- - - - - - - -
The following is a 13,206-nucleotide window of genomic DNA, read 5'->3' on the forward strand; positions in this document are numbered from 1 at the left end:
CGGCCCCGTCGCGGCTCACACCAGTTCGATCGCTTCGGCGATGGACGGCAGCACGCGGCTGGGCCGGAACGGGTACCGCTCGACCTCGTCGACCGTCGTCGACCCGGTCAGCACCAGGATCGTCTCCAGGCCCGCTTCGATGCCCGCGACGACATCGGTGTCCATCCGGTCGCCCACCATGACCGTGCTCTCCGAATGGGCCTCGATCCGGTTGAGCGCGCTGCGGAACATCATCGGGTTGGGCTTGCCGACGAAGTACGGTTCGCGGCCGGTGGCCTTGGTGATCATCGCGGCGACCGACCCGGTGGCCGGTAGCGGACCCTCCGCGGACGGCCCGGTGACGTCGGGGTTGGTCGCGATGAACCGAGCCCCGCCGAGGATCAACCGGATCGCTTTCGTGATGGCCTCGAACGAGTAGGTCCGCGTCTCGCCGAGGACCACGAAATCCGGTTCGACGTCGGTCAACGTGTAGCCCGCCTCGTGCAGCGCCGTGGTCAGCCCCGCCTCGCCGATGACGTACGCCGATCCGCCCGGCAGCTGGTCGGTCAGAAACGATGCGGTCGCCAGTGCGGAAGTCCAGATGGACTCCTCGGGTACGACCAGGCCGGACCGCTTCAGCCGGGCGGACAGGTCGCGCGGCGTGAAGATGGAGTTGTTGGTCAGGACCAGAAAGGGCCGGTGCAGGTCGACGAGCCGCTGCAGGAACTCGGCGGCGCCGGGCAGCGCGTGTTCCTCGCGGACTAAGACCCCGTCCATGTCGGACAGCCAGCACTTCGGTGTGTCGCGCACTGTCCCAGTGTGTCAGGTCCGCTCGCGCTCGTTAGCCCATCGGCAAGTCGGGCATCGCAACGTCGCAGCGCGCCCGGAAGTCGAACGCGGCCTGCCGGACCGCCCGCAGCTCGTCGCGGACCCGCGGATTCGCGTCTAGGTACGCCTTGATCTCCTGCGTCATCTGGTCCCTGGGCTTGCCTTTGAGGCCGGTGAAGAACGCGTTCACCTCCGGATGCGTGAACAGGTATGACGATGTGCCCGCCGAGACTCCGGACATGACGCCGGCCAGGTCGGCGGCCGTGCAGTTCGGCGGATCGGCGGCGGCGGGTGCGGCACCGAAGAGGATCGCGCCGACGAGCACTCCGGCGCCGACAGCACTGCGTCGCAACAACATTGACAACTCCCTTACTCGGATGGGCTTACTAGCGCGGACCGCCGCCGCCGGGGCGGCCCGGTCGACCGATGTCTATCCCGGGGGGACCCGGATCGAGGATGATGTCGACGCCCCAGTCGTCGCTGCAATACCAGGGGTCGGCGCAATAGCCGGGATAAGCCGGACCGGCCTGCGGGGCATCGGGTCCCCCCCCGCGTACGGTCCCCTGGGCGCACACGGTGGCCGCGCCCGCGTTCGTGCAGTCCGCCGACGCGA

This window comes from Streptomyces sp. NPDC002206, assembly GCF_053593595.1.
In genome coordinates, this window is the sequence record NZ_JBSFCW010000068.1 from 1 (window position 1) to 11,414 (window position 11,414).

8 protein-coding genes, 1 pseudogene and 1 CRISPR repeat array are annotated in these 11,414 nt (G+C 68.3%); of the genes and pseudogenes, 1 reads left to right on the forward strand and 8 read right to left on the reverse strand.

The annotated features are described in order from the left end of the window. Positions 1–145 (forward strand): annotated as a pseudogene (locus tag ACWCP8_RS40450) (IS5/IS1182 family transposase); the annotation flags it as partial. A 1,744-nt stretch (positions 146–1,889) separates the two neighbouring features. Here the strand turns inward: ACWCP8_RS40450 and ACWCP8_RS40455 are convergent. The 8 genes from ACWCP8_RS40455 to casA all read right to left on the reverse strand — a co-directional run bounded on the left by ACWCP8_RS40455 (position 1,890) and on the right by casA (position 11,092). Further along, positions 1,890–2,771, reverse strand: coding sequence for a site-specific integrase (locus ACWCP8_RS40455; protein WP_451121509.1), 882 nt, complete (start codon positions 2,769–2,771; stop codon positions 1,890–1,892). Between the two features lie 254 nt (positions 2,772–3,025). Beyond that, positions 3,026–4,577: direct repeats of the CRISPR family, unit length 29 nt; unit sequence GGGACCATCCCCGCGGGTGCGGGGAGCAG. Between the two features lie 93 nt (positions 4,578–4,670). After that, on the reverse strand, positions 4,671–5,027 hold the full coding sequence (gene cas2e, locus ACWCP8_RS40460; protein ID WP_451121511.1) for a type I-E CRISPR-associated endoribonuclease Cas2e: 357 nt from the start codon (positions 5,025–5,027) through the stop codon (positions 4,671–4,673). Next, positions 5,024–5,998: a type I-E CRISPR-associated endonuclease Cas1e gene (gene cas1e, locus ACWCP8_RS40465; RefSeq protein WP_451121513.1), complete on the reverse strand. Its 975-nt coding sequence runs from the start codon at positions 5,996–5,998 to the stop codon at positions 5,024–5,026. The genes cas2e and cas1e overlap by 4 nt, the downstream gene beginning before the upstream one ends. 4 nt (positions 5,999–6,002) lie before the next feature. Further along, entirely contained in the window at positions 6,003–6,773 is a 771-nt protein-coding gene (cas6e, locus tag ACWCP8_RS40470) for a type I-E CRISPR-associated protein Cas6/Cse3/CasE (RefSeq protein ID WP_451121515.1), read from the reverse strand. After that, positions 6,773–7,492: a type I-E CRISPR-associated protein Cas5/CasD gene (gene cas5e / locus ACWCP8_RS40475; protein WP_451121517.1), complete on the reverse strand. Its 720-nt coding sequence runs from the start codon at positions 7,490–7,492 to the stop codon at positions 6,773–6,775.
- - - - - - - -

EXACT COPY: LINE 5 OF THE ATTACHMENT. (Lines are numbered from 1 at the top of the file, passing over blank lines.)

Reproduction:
8 protein-coding genes, 1 pseudogene and 1 CRISPR repeat array are annotated in these 11,414 nt (G+C 68.3%); of the genes and pseudogenes, 1 reads left to right on the forward strand and 8 read right to left on the reverse strand.